It took everything I had left to stay standing. Mike G. put my medal around my neck and then called for the first aid crew. He told them I had collapsed and he knew I couldn’t walk to the first aid area. A paramedic and Mike helped me into a golf cart. I gave him a big hug and thanked him for everything. What a nice person, I wish I had gotten his email or phone number so I could thank him again for all he did for me. I was amazed by his kindness. When we got to the first aid area they helped me into a bed. I closed my eyes. The golf cart ride had made me nauseated again. My blood pressure was 99/70, which is really low for me. They handed me tons of water and gatorade and kept coaching me to drink. My “nurse” asked me if I had every done this before, “Yes this is my sixth half marathon. I love this sport.” He didn’t say anything. I am sure he thought I was some kind of idiot. If you have never been to a first aid area of a marathon it is quite a show. The runner next to me was hooked up to a defibrillator and then there were people coming in for blisters. Yep, blisters. I had a hard time getting my texts to go through despite full bars. I’m sure it was because a lot of people were using their phones at the finish line. Finally I got through to Robin, Jim, and Joe.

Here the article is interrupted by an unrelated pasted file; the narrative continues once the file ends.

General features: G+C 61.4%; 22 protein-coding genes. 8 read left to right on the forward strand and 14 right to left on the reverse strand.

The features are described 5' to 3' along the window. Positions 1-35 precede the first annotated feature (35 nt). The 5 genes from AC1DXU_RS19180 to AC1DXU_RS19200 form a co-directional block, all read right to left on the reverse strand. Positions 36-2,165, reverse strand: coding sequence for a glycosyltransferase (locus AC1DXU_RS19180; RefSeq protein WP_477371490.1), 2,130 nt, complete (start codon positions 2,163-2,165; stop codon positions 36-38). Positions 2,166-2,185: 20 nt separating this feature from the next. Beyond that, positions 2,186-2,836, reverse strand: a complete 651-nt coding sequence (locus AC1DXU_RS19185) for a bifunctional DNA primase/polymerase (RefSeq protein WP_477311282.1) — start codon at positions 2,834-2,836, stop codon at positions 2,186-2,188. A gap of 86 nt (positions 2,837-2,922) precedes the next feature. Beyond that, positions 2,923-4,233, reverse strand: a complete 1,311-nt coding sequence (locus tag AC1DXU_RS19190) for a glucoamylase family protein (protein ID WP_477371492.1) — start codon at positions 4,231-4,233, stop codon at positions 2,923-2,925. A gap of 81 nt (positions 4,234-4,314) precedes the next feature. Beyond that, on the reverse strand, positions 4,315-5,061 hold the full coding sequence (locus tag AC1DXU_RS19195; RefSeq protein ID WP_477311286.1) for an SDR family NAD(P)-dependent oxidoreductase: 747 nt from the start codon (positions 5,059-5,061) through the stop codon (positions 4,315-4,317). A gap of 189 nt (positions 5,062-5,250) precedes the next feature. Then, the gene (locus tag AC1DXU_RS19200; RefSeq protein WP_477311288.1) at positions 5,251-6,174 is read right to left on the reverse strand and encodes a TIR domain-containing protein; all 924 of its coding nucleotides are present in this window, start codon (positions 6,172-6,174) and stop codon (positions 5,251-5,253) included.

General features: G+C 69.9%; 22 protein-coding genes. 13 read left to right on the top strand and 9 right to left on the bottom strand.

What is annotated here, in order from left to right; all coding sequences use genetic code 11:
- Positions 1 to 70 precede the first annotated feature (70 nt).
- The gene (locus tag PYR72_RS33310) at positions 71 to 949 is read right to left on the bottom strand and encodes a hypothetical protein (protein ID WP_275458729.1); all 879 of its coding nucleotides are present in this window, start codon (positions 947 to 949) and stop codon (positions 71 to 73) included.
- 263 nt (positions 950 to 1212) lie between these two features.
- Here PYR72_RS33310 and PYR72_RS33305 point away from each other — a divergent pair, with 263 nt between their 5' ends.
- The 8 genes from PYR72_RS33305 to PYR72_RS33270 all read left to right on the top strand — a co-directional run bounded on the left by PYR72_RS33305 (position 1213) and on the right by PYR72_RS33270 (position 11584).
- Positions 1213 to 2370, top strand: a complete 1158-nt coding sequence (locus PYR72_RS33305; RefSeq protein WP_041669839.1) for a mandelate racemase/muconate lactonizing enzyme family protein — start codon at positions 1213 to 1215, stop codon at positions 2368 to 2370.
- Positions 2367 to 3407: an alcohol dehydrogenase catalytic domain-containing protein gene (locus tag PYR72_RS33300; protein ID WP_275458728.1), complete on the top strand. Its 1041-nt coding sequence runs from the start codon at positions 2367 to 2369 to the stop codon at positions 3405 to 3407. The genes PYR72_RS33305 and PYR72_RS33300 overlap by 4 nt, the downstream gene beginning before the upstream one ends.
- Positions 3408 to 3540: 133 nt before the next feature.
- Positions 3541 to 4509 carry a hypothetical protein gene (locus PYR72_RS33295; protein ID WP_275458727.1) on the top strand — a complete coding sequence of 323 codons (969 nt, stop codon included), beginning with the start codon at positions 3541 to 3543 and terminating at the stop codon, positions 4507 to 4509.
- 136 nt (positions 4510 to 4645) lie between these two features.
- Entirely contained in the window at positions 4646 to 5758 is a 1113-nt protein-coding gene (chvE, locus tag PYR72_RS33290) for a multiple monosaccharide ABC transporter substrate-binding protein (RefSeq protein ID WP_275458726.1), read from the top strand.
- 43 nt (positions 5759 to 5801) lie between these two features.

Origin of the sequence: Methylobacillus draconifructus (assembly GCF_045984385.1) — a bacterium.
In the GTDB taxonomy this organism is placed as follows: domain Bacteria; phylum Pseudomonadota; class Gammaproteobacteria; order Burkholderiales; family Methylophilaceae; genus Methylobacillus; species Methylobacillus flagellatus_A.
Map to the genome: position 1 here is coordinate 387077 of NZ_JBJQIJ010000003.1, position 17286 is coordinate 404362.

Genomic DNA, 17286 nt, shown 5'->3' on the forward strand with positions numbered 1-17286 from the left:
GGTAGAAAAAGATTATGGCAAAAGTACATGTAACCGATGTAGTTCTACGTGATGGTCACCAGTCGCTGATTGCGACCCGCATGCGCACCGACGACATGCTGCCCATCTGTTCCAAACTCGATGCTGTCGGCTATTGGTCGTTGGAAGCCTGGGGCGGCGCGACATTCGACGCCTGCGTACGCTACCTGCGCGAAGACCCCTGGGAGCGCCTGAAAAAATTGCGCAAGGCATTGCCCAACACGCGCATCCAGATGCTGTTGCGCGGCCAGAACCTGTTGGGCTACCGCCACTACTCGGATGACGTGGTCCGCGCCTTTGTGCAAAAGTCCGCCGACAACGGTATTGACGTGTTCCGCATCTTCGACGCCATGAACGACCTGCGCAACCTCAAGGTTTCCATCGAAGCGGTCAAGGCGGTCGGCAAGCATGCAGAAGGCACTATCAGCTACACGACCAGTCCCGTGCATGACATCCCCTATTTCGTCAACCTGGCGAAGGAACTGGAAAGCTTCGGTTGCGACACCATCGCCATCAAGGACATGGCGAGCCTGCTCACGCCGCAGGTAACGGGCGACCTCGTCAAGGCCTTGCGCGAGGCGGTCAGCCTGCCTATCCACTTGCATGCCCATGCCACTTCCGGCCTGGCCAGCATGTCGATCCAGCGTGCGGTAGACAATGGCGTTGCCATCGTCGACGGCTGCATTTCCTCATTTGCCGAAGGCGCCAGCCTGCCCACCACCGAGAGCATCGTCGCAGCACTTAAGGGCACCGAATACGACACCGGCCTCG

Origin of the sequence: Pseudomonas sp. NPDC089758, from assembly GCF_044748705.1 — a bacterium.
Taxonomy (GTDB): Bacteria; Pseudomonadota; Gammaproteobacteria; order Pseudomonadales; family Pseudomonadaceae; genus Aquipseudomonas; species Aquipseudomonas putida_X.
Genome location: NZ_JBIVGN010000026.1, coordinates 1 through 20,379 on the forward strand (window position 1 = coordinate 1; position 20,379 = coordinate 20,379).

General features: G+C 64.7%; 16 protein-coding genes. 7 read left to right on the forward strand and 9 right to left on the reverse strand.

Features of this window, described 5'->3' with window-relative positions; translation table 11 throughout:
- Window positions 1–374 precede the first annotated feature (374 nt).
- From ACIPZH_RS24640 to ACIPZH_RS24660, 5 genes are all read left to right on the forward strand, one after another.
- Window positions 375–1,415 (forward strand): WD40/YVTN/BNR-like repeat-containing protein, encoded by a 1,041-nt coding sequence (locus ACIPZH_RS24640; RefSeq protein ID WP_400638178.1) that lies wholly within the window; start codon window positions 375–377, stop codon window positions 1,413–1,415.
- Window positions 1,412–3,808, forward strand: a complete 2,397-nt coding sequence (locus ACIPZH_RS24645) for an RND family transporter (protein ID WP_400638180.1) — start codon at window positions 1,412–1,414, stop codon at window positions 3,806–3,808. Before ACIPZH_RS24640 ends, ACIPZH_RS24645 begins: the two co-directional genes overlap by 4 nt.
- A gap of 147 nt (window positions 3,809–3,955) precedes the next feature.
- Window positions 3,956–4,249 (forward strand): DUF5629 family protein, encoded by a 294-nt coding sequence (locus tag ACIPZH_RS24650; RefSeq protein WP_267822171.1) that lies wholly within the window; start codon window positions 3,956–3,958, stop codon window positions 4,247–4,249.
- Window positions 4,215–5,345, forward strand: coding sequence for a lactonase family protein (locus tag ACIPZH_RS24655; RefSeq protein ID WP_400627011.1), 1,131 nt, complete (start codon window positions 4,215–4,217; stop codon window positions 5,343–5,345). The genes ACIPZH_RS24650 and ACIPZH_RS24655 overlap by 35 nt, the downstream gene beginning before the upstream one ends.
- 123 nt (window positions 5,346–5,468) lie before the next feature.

As soon as Joe found me I burst into tears. The loss at the finish line had finally caught up with me and I couldn’t stop crying. Joe looked at me and said, “Listen to me, you did make it. You didn’t stop until you passed out, and you passed out in front of the finish line. How many people can run until they pass out? I can’t. I pulled back today when I got tired. You broke 2 hours no matter what that clock says. I don’t even want you to check your official time. Most people who collapse at races don’t finish, you finished and you never gave up. I am so proud of you and I am glad you are ok.” I have the greatest fiance ever. I pulled myself together and drank some more fluids. Joe wrapped a blanket around me and put his arm around me while I sat up.